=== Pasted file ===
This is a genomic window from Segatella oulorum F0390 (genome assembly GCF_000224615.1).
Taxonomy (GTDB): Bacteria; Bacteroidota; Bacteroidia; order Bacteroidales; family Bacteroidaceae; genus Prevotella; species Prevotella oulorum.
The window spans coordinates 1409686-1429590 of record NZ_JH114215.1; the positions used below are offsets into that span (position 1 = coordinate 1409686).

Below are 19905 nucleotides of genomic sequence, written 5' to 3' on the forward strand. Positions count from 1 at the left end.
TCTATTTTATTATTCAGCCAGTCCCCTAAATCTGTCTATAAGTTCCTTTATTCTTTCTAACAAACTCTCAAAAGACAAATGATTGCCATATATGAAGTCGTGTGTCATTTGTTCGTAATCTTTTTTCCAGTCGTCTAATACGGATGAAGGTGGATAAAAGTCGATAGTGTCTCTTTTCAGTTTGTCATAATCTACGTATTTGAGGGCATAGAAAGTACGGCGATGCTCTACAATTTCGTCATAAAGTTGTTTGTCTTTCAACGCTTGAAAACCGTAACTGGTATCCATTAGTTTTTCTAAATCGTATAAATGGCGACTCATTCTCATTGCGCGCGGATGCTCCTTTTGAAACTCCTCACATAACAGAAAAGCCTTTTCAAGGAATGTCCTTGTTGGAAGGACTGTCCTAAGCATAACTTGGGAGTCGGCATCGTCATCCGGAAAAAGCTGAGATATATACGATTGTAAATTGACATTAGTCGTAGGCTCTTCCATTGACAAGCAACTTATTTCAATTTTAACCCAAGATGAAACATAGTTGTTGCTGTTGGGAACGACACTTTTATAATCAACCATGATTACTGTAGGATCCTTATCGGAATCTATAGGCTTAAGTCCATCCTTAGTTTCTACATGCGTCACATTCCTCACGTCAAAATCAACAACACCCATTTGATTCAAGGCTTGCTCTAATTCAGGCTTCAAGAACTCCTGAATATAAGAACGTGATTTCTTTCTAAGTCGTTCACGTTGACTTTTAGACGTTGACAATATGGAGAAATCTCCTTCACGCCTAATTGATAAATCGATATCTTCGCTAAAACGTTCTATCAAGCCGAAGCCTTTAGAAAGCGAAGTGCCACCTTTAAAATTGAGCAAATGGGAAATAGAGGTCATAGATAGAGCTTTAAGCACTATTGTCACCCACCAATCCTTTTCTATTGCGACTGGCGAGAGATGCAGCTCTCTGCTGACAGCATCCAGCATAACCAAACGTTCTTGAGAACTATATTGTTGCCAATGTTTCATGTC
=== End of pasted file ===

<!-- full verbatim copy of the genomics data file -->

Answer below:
This is a genomic window from Segatella oulorum F0390 (genome assembly GCF_000224615.1).
Taxonomy (GTDB): Bacteria; Bacteroidota; Bacteroidia; order Bacteroidales; family Bacteroidaceae; genus Prevotella; species Prevotella oulorum.
The window spans coordinates 1409686-1429590 of record NZ_JH114215.1; the positions used below are offsets into that span (position 1 = coordinate 1409686).

Below are 19905 nucleotides of genomic sequence, written 5' to 3' on the forward strand. Positions count from 1 at the left end.
TCTATTTTATTATTCAGCCAGTCCCCTAAATCTGTCTATAAGTTCCTTTATTCTTTCTAACAAACTCTCAAAAGACAAATGATTGCCATATATGAAGTCGTGTGTCATTTGTTCGTAATCTTTTTTCCAGTCGTCTAATACGGATGAAGGTGGATAAAAGTCGATAGTGTCTCTTTTCAGTTTGTCATAATCTACGTATTTGAGGGCATAGAAAGTACGGCGATGCTCTACAATTTCGTCATAAAGTTGTTTGTCTTTCAACGCTTGAAAACCGTAACTGGTATCCATTAGTTTTTCTAAATCGTATAAATGGCGACTCATTCTCATTGCGCGCGGATGCTCCTTTTGAAACTCCTCACATAACAGAAAAGCCTTTTCAAGGAATGTCCTTGTTGGAAGGACTGTCCTAAGCATAACTTGGGAGTCGGCATCGTCATCCGGAAAAAGCTGAGATATATACGATTGTAAATTGACATTAGTCGTAGGCTCTTCCATTGACAAGCAACTTATTTCAATTTTAACCCAAGATGAAACATAGTTGTTGCTGTTGGGAACGACACTTTTATAATCAACCATGATTACTGTAGGATCCTTATCGGAATCTATAGGCTTAAGTCCATCCTTAGTTTCTACATGCGTCACATTCCTCACGTCAAAATCAACAACACCCATTTGATTCAAGGCTTGCTCTAATTCAGGCTTCAAGAACTCCTGAATATAAGAACGTGATTTCTTTCTAAGTCGTTCACGTTGACTTTTAGACGTTGACAATATGGAGAAATCTCCTTCACGCCTAATTGATAAATCGATATCTTCGCTAAAACGTTCTATCAAGCCGAAGCCTTTAGAAAGCGAAGTGCCACCTTTAAAATTGAGCAAATGGGAAATAGAGGTCATAGATAGAGCTTTAAGCACTATTGTCACCCACCAATCCTTTTCTATTGCGACTGGCGAGAGATGCAGCTCTCTGCTGACAGCATCCAGCATAACCAAACGTTCTTGAGAACTATATTGTTGCCAATGTTTCATGTC